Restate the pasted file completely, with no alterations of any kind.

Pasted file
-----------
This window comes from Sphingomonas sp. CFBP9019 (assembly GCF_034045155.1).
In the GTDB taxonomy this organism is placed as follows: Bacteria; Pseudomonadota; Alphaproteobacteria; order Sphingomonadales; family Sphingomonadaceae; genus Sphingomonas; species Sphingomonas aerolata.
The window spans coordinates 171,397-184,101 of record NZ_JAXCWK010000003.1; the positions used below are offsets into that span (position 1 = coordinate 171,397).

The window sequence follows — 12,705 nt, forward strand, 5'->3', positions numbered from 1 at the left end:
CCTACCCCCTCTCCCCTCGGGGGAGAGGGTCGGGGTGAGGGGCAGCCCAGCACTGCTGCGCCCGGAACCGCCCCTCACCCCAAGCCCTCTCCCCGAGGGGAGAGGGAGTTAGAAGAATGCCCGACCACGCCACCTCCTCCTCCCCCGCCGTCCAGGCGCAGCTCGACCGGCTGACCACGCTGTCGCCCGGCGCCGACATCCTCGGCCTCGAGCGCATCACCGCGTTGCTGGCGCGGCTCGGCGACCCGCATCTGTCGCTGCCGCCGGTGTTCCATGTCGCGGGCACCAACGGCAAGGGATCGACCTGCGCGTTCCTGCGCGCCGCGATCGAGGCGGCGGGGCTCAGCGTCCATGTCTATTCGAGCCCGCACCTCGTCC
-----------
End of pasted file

This window comes from Sphingomonas sp. CFBP9019 (assembly GCF_034045155.1).
In the GTDB taxonomy this organism is placed as follows: Bacteria; Pseudomonadota; Alphaproteobacteria; order Sphingomonadales; family Sphingomonadaceae; genus Sphingomonas; species Sphingomonas aerolata.
The window spans coordinates 171,397-184,101 of record NZ_JAXCWK010000003.1; the positions used below are offsets into that span (position 1 = coordinate 171,397).

The window sequence follows — 12,705 nt, forward strand, 5'->3', positions numbered from 1 at the left end:
CCTACCCCCTCTCCCCTCGGGGGAGAGGGTCGGGGTGAGGGGCAGCCCAGCACTGCTGCGCCCGGAACCGCCCCTCACCCCAAGCCCTCTCCCCGAGGGGAGAGGGAGTTAGAAGAATGCCCGACCACGCCACCTCCTCCTCCCCCGCCGTCCAGGCGCAGCTCGACCGGCTGACCACGCTGTCGCCCGGCGCCGACATCCTCGGCCTCGAGCGCATCACCGCGTTGCTGGCGCGGCTCGGCGACCCGCATCTGTCGCTGCCGCCGGTGTTCCATGTCGCGGGCACCAACGGCAAGGGATCGACCTGCGCGTTCCTGCGCGCCGCGATCGAGGCGGCGGGGCTCAGCGTCCATGTCTATTCGAGCCCGCACCTCGTCC